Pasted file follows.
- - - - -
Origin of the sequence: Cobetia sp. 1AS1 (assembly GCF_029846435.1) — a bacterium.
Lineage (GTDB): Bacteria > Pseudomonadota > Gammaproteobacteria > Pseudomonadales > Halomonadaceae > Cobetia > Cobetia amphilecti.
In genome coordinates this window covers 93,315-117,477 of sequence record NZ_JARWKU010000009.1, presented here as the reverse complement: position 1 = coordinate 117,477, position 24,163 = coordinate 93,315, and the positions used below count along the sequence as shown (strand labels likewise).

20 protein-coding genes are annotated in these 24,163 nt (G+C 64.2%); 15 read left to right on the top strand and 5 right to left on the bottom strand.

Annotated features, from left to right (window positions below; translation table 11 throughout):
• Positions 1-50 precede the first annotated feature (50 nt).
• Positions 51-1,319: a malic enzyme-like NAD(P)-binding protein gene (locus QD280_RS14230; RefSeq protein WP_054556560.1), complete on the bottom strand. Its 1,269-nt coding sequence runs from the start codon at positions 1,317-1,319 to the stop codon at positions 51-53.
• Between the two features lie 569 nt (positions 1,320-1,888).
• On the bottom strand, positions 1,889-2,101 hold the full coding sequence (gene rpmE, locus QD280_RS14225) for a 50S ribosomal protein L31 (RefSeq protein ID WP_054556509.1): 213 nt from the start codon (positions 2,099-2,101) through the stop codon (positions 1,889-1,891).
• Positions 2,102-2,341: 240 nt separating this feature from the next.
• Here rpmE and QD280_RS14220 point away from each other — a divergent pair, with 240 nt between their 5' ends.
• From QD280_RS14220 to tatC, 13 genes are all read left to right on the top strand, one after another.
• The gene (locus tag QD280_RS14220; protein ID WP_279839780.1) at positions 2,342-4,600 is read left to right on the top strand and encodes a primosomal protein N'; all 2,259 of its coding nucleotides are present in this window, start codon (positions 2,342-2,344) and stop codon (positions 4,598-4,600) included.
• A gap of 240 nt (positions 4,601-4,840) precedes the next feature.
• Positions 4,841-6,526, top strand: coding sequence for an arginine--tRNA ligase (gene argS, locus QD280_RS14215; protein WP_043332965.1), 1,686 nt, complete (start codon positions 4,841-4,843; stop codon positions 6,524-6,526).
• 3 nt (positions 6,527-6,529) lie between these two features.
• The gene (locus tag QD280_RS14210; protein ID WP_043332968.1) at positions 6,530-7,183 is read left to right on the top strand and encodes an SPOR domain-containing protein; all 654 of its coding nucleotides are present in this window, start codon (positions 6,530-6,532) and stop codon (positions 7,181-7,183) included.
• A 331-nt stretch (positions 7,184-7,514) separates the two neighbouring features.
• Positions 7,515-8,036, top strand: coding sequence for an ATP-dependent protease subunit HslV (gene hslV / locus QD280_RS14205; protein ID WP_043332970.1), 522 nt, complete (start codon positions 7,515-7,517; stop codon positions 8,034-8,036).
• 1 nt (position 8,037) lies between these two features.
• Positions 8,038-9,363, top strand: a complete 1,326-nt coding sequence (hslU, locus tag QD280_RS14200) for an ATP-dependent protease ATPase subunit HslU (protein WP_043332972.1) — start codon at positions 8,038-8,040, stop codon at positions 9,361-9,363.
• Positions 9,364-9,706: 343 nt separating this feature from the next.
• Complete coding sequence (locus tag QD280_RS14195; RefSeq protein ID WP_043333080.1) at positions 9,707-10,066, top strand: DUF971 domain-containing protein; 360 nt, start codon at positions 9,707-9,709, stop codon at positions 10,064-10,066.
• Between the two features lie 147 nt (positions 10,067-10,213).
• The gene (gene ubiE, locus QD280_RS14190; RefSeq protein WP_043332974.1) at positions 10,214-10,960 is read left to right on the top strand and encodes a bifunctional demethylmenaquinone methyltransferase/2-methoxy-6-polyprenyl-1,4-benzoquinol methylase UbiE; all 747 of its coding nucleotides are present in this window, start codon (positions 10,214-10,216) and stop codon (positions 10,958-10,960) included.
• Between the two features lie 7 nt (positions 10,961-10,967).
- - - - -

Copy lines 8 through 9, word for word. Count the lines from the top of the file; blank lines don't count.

• Between the two features lie 569 nt (positions 1,320-1,888).
• On the bottom strand, positions 1,889-2,101 hold the full coding sequence (gene rpmE, locus QD280_RS14225) for a 50S ribosomal protein L31 (RefSeq protein ID WP_054556509.1): 213 nt from the start codon (positions 2,099-2,101) through the stop codon (positions 1,889-1,891).